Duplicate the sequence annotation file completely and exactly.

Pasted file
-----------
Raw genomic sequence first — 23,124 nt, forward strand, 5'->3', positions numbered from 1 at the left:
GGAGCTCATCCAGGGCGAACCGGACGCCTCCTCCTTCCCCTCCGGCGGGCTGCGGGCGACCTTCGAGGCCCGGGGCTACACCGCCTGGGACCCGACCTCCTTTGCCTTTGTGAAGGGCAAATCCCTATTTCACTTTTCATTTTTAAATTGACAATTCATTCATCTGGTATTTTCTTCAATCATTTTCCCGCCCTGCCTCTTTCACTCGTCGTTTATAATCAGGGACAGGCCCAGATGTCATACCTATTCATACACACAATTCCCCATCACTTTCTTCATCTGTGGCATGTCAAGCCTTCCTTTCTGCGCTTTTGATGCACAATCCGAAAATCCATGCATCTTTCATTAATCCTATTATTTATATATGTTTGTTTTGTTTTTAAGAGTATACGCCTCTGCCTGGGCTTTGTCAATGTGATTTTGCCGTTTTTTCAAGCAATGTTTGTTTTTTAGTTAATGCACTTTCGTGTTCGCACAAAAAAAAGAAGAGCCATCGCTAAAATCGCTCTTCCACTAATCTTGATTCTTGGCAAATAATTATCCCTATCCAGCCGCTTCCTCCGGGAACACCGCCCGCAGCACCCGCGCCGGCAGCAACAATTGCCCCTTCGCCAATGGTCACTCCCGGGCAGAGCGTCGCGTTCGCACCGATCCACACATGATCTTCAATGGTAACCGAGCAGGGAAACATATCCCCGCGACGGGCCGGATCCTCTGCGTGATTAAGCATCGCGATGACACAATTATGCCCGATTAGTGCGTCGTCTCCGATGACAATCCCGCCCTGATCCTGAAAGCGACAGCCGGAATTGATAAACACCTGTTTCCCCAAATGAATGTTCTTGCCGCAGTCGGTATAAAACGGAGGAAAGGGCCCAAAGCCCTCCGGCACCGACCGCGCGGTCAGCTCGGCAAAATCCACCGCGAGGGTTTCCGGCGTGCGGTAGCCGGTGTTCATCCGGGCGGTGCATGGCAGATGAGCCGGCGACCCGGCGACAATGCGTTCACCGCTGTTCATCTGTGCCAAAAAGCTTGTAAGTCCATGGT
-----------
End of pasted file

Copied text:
Raw genomic sequence first — 23,124 nt, forward strand, 5'->3', positions numbered from 1 at the left:
GGAGCTCATCCAGGGCGAACCGGACGCCTCCTCCTTCCCCTCCGGCGGGCTGCGGGCGACCTTCGAGGCCCGGGGCTACACCGCCTGGGACCCGACCTCCTTTGCCTTTGTGAAGGGCAAATCCCTATTTCACTTTTCATTTTTAAATTGACAATTCATTCATCTGGTATTTTCTTCAATCATTTTCCCGCCCTGCCTCTTTCACTCGTCGTTTATAATCAGGGACAGGCCCAGATGTCATACCTATTCATACACACAATTCCCCATCACTTTCTTCATCTGTGGCATGTCAAGCCTTCCTTTCTGCGCTTTTGATGCACAATCCGAAAATCCATGCATCTTTCATTAATCCTATTATTTATATATGTTTGTTTTGTTTTTAAGAGTATACGCCTCTGCCTGGGCTTTGTCAATGTGATTTTGCCGTTTTTTCAAGCAATGTTTGTTTTTTAGTTAATGCACTTTCGTGTTCGCACAAAAAAAAGAAGAGCCATCGCTAAAATCGCTCTTCCACTAATCTTGATTCTTGGCAAATAATTATCCCTATCCAGCCGCTTCCTCCGGGAACACCGCCCGCAGCACCCGCGCCGGCAGCAACAATTGCCCCTTCGCCAATGGTCACTCCCGGGCAGAGCGTCGCGTTCGCACCGATCCACACATGATCTTCAATGGTAACCGAGCAGGGAAACATATCCCCGCGACGGGCCGGATCCTCTGCGTGATTAAGCATCGCGATGACACAATTATGCCCGATTAGTGCGTCGTCTCCGATGACAATCCCGCCCTGATCCTGAAAGCGACAGCCGGAATTGATAAACACCTGTTTCCCCAAATGAATGTTCTTGCCGCAGTCGGTATAAAACGGAGGAAAGGGCCCAAAGCCCTCCGGCACCGACCGCGCGGTCAGCTCGGCAAAATCCACCGCGAGGGTTTCCGGCGTGCGGTAGCCGGTGTTCATCCGGGCGGTGCATGGCAGATGAGCCGGCGACCCGGCGACAATGCGTTCACCGCTGTTCATCTGTGCCAAAAAGCTTGTAAGTCCATGGT